Summary: My destiny is not a matter of chance, it’s a matter of choice
Life is full of choices. In fact, this morning all of us here have already made a number of choices today that will impact how this day turns out, haven’t we?
For many of us, the morning began with the choice of whether or not to get out of bed when the alarm clock went off. And then that choice led to a whole string of other choices:
• Am I going to take time to read my Bible and pray?
• What am I going to eat for breakfast?
• Am I going to go to church today?
• What am I going to wear?
• Which route am I going to take to get to church? That one is a particularly difficult one when almost every road between your home and the church is under construction.
So every day we have a string of those moment-by-moment choices that each impact to a large degree how my day is going to turn out.
We also all have larger life choices that also have a tremendous influence on our lives:
• Am I going to get married, and, if so, to whom?
• Am I going to have kids?
• Which job am I going to take?
• How will I handle my finances?
• How am I going to allocate my time?
• What am I going to do to maintain my health?
And every one of those choices also have a tremendous impact on what my life is going to look like, so it’s important that I make wise choices.
But this morning, we’re going to look at a choice that is far more important than any of the kinds of choices I’ve already mentioned because it the fundamental choice that will not only impact the kinds of choices that I’ve already mentioned, but which will ultimately determine my destiny. That is because…
My destiny is not a matter of chance,
it’s a matter of choice
So many times we look around at other people who seem to have things so much better or so much easier that we do and to think that the only reason they are in that position is purely a matter of chance. They were born into wealth or they got some breaks along the way or they knew the right people. And you know what, as far as their earthly destiny, that might very well be true for a season. But when it comes to their eternal destiny, that destiny, just like all of ours, is 100% dependent on one crucial choice, not just chance.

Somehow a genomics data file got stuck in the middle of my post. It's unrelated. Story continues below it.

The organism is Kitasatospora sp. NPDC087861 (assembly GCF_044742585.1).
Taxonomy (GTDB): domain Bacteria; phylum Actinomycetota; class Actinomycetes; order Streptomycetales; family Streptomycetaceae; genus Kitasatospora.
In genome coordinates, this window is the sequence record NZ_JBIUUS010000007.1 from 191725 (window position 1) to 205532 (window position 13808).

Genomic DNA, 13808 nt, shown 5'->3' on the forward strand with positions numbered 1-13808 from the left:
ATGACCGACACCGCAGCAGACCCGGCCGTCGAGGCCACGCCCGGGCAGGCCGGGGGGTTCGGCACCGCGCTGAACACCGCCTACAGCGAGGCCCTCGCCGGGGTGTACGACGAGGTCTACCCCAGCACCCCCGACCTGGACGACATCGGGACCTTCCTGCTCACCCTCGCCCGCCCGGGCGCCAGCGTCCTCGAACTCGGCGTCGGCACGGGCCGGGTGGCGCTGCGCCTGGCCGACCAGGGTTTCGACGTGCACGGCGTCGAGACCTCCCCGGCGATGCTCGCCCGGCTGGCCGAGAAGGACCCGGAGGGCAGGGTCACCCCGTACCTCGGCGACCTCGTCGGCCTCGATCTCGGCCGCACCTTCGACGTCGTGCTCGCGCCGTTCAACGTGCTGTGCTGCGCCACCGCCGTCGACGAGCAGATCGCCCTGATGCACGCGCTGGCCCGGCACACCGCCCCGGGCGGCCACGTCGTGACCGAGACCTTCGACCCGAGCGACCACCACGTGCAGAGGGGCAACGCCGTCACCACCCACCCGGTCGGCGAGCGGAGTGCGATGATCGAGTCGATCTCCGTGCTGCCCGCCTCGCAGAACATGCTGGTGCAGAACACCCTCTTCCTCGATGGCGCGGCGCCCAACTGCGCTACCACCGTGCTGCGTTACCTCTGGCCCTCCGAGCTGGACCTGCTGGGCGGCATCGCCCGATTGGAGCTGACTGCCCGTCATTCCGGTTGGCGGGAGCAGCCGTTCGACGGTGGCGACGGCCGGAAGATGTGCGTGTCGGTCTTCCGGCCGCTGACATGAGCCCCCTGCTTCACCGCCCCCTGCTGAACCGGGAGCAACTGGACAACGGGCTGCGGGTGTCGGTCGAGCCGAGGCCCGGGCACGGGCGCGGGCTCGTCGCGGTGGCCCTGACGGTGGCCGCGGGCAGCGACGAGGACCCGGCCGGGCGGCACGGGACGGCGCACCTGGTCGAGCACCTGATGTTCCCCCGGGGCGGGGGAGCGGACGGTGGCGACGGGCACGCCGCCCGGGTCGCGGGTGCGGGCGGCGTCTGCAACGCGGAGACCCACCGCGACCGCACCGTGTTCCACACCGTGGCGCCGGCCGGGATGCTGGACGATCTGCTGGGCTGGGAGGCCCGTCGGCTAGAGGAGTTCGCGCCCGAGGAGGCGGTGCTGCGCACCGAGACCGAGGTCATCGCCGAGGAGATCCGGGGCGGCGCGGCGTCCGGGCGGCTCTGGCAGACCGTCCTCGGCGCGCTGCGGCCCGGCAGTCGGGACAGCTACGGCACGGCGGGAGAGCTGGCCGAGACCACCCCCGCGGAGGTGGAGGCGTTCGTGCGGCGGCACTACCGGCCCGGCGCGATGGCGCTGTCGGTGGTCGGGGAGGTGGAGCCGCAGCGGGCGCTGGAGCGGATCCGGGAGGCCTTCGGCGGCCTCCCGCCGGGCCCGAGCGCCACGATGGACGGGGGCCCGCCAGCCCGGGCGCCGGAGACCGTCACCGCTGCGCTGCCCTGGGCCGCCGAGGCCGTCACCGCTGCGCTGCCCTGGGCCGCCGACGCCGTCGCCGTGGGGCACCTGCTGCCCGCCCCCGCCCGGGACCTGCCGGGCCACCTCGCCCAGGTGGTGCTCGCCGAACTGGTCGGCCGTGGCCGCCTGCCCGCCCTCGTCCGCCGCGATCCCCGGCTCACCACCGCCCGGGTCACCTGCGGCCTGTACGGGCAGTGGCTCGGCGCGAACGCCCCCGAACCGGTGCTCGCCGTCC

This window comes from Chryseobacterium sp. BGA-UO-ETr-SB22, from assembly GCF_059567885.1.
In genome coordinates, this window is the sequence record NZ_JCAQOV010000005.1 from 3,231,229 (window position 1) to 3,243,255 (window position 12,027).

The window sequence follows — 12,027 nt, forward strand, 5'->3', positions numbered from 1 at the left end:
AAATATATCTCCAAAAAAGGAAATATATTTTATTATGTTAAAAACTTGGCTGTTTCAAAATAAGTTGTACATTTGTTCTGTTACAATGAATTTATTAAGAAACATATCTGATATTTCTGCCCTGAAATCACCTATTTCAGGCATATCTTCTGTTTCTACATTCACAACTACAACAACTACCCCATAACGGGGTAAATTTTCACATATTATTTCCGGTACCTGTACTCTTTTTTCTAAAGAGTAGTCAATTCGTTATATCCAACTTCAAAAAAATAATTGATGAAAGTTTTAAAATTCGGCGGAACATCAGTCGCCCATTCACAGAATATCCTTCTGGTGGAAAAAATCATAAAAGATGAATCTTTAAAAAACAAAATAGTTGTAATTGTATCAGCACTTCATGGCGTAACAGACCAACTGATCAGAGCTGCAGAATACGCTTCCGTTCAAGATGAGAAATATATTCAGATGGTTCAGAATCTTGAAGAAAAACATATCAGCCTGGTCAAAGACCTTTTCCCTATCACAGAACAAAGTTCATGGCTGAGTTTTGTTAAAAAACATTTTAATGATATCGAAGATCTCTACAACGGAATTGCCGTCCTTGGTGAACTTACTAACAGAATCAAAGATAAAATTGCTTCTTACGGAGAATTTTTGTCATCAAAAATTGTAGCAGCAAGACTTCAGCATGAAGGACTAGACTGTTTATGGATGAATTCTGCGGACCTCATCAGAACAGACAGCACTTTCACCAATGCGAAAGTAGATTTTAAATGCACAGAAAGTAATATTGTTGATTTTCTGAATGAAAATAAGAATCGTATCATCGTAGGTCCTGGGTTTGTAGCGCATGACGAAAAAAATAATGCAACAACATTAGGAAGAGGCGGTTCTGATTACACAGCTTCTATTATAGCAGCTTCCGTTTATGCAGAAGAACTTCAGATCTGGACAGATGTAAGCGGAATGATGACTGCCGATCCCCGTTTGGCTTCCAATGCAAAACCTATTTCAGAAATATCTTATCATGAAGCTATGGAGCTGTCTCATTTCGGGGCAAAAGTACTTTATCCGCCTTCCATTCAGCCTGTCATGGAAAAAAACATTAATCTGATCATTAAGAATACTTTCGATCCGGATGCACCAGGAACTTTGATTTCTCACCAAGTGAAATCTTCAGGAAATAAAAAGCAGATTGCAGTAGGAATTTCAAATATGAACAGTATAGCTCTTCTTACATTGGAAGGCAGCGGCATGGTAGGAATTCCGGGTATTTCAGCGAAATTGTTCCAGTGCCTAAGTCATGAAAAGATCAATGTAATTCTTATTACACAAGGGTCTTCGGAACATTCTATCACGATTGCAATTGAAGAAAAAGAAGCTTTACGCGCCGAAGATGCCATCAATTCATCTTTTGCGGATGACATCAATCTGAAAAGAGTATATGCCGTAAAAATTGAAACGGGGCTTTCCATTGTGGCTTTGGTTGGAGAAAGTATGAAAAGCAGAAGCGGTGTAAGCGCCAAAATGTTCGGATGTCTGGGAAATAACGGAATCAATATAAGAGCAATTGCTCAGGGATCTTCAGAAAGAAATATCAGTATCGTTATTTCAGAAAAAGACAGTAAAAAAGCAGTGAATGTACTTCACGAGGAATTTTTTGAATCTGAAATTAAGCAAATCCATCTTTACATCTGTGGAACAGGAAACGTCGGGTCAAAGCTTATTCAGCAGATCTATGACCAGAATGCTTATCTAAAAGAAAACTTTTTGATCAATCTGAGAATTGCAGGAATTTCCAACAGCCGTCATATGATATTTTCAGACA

In a moment, we’ll take some time to unpack that choice in some more detail.
But before we do that, we need to do what we’ve been doing each week in this journey through the Old Testament and set the stage. But this morning, I’m going to do that in a different way. This week, I ran across a video that provides the proper context in a very interesting way. So let’s watch that video.
[Play The Bible Project video on the Book of Joshua]
The choice that we all have to make today is the same choice that the Israelites had to make there at Shechem – What are we going to do? Are we going to choose to be faithful to God and experience a destiny that is full of life and blessing or will we choose to be unfaithful to God and experience a destiny of divine justice and exile?
I’m pretty sure that all of us here this morning would immediately say that our choice is to be faithful to God, right? But before we’re too quick to do that, let’s look at how Joshua addresses the nation of Israel when they, too, are quick to voice that choice without really thinking through the consequences of that choice.
Go ahead and turn to Joshua chapter 24 and follow along. I’m actually going to begin in the middle of the chapter, in verse 14:
[Read Joshua 24:14-15]
That part of the passage is probably pretty familiar to most of us isn’t it? Some of you probably even have some kind of plaque in your house with verse 15 written on it – “But as for me and my house, we will serve the Lord.” But as we’re going to see this morning, making that choice requires a lot more than just putting a plaque with those words in your house.
Let’s continue and see how the people respond to Joshua’s challenge:
[Read Joshua 24:16-18]
The people immediately respond. “We will serve the Lord. We’ve seen what He has done on our behalf and we’re ready to serve Him.”
But Joshua is not so ready to just take their words at face value. He has seen what their hearts are like and he wants them to consider the cost of that commitment. Let’s look at his response: